So during my time in Coffs Harbour, I’ve had the chance to try out my recently inherited Canon EOS 30D. The camera originally belonged to one of my best mates, Stewart Orme. Unfortunately, at just 23, Stewart recently passed away after a motorcycle accident. What a blessing it is to have the opportunity to capture a few photographs using his old camera.

Now, I’ve always subscribed to the fact that a great photograph isn’t defined by the equipment that a photographer uses and I’ve told countless photography friends that the camera they have with them will always be the best camera to capture whatever they’re looking at. The kicker was that every time I said this, I’d be holding a Canon 5D II.

I’ve also made a point that regardless of the camera body, the glass is more important. I’ve always said: “Buy a cheap body and a high quality lens and you’ll get more detailed photos”. It was hard trying to sell this concept while I worked at Ted’s Camera Store in Canberra as a sales assistant.

These three photos were all taken using a Canon EF 24-105 L IS lens.

I’ll add that tripods also make a huge difference in landscape photography. I own a Manfrotto 055 CXPro3 and Manfrotto 303PLUS Panoramic head. Quite an investment but I’d spend less on the body and more on my tripod any day!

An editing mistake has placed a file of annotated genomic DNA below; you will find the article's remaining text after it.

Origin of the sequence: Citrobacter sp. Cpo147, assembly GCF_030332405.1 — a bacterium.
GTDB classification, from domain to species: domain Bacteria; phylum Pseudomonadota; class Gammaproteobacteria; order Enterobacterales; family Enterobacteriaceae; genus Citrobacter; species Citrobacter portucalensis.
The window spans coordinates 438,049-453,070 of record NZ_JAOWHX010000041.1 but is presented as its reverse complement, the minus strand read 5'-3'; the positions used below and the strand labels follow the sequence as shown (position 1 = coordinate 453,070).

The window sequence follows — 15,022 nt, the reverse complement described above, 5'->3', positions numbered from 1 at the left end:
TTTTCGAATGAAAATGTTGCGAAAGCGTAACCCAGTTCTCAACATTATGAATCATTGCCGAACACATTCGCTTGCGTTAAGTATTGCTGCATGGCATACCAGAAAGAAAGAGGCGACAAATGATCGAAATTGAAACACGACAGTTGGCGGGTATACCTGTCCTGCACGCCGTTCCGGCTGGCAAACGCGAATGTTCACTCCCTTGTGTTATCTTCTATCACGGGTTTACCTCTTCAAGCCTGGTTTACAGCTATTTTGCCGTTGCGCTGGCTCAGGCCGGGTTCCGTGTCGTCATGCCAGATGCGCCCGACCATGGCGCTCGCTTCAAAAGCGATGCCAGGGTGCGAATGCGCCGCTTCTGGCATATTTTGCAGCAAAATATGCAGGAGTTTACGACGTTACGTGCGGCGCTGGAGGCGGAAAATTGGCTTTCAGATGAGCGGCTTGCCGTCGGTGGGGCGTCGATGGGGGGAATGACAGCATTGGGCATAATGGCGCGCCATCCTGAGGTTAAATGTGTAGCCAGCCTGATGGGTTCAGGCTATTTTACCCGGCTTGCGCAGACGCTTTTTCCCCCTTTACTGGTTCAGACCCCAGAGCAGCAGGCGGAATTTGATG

Well, here’s a twist to the story, now, many of those same mates are shooting Canon 7D’s and here I am poking around with my ‘old school’ 30D.

I’d like to think that my photography is just as good on the 30D as it was with my 5D II. I’ll let you be the judge!

6 Responses

  1. nicely done and I’ve always agreed on the galss. However I have a cheap tripod…what makes a good tripod good?

    1. Hey Stirlo.

      The sole purpose of your tripod is to keep your camera stable (Well… I’ve used mine as a tent pole too). Many of the cheaper tripods I’ve seen and used have failed at this. Especially with heavier cameras. With the amount of walking I do, I’ve opted for a carbon fiber one. Because it’s light, it’s not as stable as a steel one but that’s the sacrifice I’ve made for portability.

      The heavier and more rigid (think plastic vs steel) your tripod is, the better it’s going to do it’s job of stablising your camera.

  2. ok thanks. apart from very heavy lens which I don’t actually own myself mine is probably fine for me then! I was begnning to wonder if I was missing something!

  3. They’re stunning photos!! I had a great lens that recently died… The cost of fixing it was just a few dollars cheaper than buying a new twin lens kit… it means a better camera but not better lenses… When I sold my old camera it meant I got more money back… But I MISS that old lens! It made SUCH a difference to my photos. So I agree – it’s all about the lens! :)

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